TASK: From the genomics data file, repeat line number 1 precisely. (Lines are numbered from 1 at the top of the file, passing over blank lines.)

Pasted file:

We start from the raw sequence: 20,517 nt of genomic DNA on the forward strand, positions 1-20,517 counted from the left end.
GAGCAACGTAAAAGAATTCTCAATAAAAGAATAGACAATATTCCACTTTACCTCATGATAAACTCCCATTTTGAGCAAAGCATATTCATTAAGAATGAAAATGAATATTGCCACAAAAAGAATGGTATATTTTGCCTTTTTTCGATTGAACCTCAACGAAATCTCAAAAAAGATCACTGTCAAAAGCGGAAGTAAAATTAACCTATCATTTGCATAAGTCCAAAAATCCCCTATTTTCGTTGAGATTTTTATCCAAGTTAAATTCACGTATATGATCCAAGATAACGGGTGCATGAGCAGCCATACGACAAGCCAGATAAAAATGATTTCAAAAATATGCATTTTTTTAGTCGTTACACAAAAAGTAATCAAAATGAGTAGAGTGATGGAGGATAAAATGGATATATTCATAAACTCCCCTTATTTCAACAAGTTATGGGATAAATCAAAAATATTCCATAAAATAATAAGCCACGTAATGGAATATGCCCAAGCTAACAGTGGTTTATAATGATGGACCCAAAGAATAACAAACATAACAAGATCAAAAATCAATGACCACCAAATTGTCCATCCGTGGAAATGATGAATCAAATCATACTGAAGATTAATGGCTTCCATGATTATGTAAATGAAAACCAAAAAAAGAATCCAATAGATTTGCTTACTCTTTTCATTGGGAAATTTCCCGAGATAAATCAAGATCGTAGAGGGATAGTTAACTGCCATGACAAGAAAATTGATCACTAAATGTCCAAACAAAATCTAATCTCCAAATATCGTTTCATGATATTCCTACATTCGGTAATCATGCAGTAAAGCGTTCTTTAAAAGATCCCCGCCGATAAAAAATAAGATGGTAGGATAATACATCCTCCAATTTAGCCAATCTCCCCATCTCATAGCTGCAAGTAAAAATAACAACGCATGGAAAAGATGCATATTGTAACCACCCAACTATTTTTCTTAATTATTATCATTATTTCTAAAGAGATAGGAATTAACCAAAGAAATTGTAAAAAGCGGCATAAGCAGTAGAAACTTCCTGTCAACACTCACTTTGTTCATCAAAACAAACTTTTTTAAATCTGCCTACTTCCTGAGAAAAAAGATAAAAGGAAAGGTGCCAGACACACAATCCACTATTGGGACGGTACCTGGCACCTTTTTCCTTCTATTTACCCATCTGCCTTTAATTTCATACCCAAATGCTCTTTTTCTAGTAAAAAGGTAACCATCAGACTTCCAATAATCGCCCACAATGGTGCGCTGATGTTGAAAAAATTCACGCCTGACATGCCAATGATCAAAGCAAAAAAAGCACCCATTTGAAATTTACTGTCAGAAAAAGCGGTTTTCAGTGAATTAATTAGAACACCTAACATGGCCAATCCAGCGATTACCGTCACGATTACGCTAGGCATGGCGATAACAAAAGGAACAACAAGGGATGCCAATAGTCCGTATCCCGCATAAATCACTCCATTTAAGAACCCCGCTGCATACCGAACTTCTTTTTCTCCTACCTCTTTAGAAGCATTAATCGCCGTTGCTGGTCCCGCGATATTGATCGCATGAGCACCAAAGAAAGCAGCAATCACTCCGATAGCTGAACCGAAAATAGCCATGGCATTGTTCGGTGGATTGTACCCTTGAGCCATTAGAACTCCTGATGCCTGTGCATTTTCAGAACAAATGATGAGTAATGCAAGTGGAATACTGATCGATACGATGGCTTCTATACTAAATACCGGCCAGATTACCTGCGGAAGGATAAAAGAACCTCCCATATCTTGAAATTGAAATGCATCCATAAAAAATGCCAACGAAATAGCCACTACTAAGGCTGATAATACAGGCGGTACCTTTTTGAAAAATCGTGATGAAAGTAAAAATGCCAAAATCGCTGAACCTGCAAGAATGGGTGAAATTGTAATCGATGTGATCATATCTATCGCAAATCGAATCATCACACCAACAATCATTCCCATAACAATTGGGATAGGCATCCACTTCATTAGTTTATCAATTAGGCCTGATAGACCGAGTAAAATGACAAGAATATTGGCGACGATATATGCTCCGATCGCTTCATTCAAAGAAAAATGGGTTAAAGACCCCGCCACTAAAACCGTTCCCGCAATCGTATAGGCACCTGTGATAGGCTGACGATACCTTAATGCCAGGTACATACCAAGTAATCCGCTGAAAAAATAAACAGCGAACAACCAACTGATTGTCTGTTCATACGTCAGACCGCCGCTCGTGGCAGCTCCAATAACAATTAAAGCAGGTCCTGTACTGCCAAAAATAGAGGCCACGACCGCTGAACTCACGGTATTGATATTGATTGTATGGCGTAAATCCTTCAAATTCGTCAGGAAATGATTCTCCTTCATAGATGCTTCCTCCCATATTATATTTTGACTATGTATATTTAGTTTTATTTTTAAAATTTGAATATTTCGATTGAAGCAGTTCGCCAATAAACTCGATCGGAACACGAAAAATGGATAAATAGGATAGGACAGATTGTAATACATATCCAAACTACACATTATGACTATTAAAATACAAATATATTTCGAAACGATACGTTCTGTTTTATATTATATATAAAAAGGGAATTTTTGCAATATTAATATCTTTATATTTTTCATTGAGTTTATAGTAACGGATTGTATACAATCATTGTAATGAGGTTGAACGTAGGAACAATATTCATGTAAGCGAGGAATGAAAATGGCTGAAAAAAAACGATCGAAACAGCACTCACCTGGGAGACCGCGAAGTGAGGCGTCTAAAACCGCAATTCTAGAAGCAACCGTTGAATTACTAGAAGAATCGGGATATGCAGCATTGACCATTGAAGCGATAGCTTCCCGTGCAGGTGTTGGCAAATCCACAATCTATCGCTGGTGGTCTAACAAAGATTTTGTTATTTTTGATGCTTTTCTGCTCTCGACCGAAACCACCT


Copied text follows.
We start from the raw sequence: 20,517 nt of genomic DNA on the forward strand, positions 1-20,517 counted from the left end.